He yelled at me … how should I react?
Recently, I moved to another city due to a new job, and it was very difficult for me to find friends or other young people who share my faith. But after a few weeks, I joined a group in my parish where I felt comfortable.
However, my new job was very challenging, and on top of that, my grandmother’s health declined. I began to get increasingly anxious.
Little by little, I no longer felt the presence of Jesus; and my dialogue with him went dry. But I kept on trying, since I felt that praying was not just reciting words but talking to Jesus, asking questions…I realized that everything I did had no value if my actions were not out of love for God. I felt alone, not physically, but because I no longer felt God’s presence, even though I was sure of his presence and his love.
I tried to stay close to the other members of the Focolare, sharing this moment of discouragement. I also kept the relationships alive with the young people in my parish, sure of their unity. I felt that I shouldn’t stay stuck in my difficulties, but that I had to go out of my comfort zone to love even if I didn’t know everyone well.
There were moments in which it was very difficult for me at work, but what always helped me was to refocus on love of neighbor, knowing that continuing to love while suffering would help me to find a solution. And I rediscovered that loving others was a way of loving God.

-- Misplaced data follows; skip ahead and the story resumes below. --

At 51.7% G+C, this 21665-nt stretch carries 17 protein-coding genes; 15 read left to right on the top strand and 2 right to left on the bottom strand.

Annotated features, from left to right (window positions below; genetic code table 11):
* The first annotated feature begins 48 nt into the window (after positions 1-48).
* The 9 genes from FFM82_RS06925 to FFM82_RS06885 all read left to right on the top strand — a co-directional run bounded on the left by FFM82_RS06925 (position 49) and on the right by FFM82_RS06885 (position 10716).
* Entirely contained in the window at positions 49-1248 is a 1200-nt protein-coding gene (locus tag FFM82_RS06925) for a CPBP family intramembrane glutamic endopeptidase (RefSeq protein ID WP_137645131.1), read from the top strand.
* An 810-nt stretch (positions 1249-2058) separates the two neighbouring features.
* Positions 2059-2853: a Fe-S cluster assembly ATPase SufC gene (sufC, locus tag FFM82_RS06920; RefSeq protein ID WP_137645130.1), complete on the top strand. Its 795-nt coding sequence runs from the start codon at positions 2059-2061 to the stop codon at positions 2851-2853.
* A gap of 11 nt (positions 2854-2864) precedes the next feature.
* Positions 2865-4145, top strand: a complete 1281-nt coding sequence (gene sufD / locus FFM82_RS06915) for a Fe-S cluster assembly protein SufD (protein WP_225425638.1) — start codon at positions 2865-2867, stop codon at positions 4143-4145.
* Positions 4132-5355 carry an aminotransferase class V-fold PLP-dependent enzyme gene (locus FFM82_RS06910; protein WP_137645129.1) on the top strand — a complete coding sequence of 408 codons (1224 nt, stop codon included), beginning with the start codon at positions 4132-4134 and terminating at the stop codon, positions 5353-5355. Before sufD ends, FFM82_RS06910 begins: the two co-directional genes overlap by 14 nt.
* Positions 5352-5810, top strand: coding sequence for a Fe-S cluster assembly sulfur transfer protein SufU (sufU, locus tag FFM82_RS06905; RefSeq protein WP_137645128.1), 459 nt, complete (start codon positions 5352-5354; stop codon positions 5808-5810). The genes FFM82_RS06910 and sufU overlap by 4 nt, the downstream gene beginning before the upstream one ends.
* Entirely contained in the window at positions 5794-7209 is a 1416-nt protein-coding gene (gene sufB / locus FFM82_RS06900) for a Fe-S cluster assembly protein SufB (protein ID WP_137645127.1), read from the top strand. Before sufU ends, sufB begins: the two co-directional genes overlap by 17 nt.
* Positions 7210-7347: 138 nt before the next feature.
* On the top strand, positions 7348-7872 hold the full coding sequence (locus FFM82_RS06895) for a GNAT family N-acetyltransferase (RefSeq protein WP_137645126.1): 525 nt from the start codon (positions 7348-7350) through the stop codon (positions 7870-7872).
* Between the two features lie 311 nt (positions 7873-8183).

At work, I was in charge of coordinating a catering service, and I often found myself having to organize crucial moments.
One day, a colleague of mine who is in charge of the orders made a mistake, and there was some confusion. The head chef, believing that I was responsible for the confusion, called me and yelled at me on the phone.
It was hard, and in that moment I felt unjustly accused of something I hadn’t done. Then I remembered Jesus, he too had been accused without guilt. I tried to react to this situation with love without defending myself, and I called the customer to apologize for the mistake.
After a few hours, the colleague who was actually responsible for the mistake called me, and I managed to remain calm instead of scolding him.
Shortly after, the head chef even called me, apologizing for not having given me time to explain what happened. Again, I replied calmly without making him feel guilty.
I’ve heard that love repays a hundred times the evil we sometimes endure, and in the end, the joy is always greater.
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